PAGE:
“Our statutorily mandated inspections are at the heart of the Mine Safety and Health Administration’s enforcement program. This decision affirms MSHA’s ability to conduct inspections without interference from mine operators as Congress intended,” said Assistant Secretary for Mine Safety and Health Christopher J. Williamson.


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Tips to limit dust exposure in mines

First published by NIOSH

NIOSH has published a booklet that provides solutions that you can use to reduce exposure to dust at surface mines and facilities. Practical controls are presented that not only lower dust exposures but also reduce the risks for both musculoskeletal disorders (MSDs) and traumatic injuries (e.g., slips, trips, and falls). Beyond the obvious health benefits, it can be easier to justify engineering controls and interventions when greater impact can be achieved.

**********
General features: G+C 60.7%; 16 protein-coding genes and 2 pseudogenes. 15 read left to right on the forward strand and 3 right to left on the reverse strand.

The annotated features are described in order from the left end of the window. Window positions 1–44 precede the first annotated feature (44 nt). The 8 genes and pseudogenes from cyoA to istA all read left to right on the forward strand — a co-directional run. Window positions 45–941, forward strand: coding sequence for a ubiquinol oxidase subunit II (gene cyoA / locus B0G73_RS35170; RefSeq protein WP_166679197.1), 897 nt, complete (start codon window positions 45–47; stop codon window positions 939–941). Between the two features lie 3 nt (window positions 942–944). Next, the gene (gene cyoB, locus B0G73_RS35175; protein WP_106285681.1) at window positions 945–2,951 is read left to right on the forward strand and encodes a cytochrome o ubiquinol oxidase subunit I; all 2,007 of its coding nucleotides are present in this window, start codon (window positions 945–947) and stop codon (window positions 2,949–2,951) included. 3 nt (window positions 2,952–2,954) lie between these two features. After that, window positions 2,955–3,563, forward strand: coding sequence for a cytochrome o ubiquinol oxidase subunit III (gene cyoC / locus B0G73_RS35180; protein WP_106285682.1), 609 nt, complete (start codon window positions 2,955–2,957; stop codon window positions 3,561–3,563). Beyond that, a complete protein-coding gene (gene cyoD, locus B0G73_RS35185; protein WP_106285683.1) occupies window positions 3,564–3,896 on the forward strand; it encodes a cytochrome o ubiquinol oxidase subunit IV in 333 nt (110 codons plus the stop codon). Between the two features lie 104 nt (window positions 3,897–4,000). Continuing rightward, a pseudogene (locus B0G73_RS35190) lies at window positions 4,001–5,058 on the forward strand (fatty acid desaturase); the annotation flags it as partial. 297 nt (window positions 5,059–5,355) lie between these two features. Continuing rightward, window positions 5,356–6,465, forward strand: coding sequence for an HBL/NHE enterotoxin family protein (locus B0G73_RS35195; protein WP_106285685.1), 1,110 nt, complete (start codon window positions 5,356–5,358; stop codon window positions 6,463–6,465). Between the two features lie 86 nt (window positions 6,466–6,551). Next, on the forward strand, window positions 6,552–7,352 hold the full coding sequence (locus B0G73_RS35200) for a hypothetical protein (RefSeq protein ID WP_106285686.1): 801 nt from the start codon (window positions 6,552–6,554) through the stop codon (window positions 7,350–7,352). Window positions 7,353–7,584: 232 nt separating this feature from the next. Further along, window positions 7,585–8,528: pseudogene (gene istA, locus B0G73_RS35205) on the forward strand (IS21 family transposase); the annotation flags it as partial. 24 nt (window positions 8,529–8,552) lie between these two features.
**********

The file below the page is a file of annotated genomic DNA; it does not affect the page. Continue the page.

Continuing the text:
While traumatic injuries occur suddenly, both MSDs and respirable diseases tend to be the result of cumulative overexposures. Exposures both at home and at the workplace can combine and manifest themselves in the later years of your career, depending on your exposure rates and cumulative stress.

The information provided is based on experience gained within NIOSH and highlights solutions that are relatively low in cost and easy to implement. Dust control solutions that are practical to maintain have the greatest potential for sustained use and ultimately improved mine worker health and safety. This booklet is only a primer on dust control and injury prevention at metal/nonmetal mining operations. Additional resources are provided for more comprehensive coverage of these topics.


McCraren Compliance offers many opportunities in safety training to help circumvent accidents. Please take a moment to visit our calendar of classes to see what we can do to help your safety measures from training to consulting.